Right off the bat, it is easy to tell that the majority of people will be comparing Bachelorette to two highly successful films of a similar nature: Bridesmaids and The Hangover.
In order to enjoy this movie, you might as well end the comparisons there. Sure, there are little bits of each of those films interspersed into this one, but it is a different movie, and does not really try to be either one of those, but something on it’s own. There is even a message in this movie, if you care to look for it.
The raunchy comedy stars a really strong cast of Kirsten Dunst, Lizzy Caplan, Isla Fisher, Rebel Wilson, James Mardsen, and Adam Scott. The women have been friends since high school, and are brought back together for the surprising wedding of Wilson, whom they all assumed was the least likely to be the one to get married first. Each of the bridesmaids are forced to look at their own lives, which are in various states of disrepair, and they each fill a archetypal role within their group of friends.
Dunst plays Regan, the alpha-female who thought she had done everything right in life, but was still not engaged to her never-present med school boyfriend. Regan is angry and terrifying, becoming the Bridezilla even though she was only the maid of honour in this wedding. She wants to ensure that everything is perfect for her friend, even though she has constant doubts about her own life, by seeing her friend get married first. She has a darker past, as do they all, and her perfect exterior hides secrets such as bulimia. Dunst is quite strong in this role, again showing the promise she had as an actress not so long ago. It seems like forever ago that she was one of the hottest actress on the planet, and seemed like she would be lined up for life with great roles and awards forever.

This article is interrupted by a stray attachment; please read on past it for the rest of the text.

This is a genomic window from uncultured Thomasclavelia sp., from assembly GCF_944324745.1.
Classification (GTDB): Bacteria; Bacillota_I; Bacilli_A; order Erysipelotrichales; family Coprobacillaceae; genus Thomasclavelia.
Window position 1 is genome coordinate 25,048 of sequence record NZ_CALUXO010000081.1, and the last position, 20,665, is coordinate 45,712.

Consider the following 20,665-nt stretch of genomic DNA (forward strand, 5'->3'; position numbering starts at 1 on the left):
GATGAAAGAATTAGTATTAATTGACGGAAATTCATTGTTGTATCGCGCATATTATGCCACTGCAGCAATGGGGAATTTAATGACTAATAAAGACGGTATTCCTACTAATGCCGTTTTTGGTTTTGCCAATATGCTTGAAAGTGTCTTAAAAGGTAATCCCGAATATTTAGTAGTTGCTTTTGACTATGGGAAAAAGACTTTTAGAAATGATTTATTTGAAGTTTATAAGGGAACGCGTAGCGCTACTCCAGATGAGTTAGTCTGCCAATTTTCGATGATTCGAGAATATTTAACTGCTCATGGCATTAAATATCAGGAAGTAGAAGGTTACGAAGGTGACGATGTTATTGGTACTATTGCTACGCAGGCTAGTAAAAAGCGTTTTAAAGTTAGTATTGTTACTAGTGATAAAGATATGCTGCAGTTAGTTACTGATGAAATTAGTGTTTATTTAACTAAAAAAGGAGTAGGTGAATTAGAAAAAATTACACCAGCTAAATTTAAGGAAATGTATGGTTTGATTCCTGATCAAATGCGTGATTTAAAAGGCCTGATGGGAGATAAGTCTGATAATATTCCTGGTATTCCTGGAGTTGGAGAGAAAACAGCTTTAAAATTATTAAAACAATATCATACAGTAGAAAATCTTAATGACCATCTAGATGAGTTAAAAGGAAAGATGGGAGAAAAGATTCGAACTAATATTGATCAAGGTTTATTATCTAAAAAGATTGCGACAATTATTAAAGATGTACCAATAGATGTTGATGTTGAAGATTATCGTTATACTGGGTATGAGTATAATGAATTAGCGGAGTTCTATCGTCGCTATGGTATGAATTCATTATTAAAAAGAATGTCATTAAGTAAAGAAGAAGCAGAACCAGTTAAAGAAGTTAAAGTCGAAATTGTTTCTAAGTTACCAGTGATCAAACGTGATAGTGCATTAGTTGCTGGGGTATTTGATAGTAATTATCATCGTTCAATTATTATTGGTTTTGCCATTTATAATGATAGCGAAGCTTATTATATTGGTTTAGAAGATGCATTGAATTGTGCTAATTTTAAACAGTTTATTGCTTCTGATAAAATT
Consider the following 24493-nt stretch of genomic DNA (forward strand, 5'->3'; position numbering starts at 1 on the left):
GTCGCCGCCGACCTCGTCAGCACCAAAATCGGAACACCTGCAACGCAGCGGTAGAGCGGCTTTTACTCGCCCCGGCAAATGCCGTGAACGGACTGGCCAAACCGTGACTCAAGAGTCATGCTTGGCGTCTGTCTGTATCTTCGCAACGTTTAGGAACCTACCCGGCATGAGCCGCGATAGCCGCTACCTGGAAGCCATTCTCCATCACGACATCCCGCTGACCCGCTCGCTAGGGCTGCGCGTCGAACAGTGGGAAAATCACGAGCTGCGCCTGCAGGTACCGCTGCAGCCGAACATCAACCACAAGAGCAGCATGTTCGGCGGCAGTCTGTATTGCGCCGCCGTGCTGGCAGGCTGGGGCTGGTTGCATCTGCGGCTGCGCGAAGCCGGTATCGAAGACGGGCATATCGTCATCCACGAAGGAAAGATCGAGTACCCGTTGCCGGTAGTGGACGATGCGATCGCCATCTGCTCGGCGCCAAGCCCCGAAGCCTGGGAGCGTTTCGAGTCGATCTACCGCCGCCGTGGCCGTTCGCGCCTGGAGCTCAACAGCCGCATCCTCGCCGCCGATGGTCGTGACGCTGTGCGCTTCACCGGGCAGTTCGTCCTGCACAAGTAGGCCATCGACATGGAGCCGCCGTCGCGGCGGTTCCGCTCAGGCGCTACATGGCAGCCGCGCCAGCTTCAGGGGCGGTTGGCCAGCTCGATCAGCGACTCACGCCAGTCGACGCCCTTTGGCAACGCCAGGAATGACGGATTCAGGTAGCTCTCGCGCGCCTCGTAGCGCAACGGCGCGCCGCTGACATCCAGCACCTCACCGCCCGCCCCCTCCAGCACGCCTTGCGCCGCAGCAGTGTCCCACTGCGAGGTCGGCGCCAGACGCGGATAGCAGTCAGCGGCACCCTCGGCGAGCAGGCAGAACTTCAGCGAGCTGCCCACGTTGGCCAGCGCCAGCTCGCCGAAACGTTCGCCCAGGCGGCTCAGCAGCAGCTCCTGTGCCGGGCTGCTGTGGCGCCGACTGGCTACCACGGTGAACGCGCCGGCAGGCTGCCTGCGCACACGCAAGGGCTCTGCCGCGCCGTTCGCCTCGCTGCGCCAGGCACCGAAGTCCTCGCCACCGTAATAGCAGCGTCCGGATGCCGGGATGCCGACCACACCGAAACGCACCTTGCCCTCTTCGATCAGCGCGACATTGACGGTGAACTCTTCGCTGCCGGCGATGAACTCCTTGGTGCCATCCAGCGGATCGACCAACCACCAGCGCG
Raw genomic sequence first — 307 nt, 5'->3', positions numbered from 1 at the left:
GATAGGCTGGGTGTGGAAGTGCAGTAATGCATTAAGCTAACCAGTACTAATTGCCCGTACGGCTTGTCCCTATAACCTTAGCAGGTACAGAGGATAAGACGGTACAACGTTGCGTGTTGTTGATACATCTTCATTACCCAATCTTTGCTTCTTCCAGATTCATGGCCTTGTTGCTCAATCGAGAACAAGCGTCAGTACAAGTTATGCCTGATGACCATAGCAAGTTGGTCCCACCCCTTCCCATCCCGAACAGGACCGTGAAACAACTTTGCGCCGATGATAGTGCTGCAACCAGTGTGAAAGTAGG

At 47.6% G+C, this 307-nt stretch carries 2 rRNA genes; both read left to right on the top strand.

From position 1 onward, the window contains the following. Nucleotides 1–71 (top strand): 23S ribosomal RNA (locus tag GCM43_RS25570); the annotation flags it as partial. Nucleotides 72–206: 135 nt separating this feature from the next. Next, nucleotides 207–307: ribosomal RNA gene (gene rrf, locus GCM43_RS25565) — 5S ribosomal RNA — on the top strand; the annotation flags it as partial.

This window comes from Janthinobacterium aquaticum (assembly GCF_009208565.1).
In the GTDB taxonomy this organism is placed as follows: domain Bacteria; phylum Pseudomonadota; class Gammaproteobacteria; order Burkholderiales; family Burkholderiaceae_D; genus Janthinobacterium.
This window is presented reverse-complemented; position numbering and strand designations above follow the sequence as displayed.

Caplan, always darkly humorous in whatever role she undertakes, plays a promiscuous party girl who never really sorted things out in the 15 years since high school. Her life is pretty rudderless, and she still pines for the boyfriend she had back in the day. This leads us to several scenes with her and Adam Scott, who are always great together. If you haven’t seen them in the great show Party Down, you are missing out. Caplan has her own issues, such as never getting over an abortion she had to have when she was 16, and a little bit too much love for cocaine.
Isla Fisher plays a role that is fairly similar to the one that she plays in Wedding Crashers, only more extreme. She is a hard partying girl, and as flighty as they come. Her air-headedness provides a good number of the laughs in the film.
The girls main purpose in the film is to try and fix their own lives, while trying to save the wedding dress that they ruined after the bachelorette party, where they indulged in a lot of champagne and a lot of cocaine. They are three hot messes, and they need to fix what could be the biggest mistake of their friendship. They are not good people, but don’t try and come across as such. They are mean to one another, mean to other people, but that is what makes them succeed as friends. They have bonded over their cruelty, and their us against the world mentality.
If you are expecting a comedy that is as slapstick or laugh-out-loud funny as Bridesmaids, you will be disappointed. Many of the other reviews of the film that I have read make this direct comparison, but because the subjects are similar, does not mean that the comparisons need to be made. Bachelorette is much darker than those films, and the humour comes across as such. It is less needing to use the bathroom in the middle of the street, and more insulting strippers and doing so much coke that putting two people in one of your best friend’s wedding dresses seems like a good idea. It is less attacking fountains, and more overdosing on Xanax. The lives of the girls are pretty grim, but that is the point of the film. It is having a dark past, and moving past it, to try and be a better, happier person.
I quite enjoyed this film, because of the darker humour, and because of the women in the three lead roles. They were all pretty great, in my opinion, even if you found it hard to like them because they are such messes, and because they are such bad people. But I liked them because they were deplorable people. It works, and Caplan, Dunst, and Fisher make them all work.
If you can forget about making the comparisons to the other pre-wedding films, there is something quite enjoyable about Bachelorette, and it is well worth a watch on Netflix. You may not laugh out loud, but there are definite humorous moments throughout the film. I’d say it is worthwhile.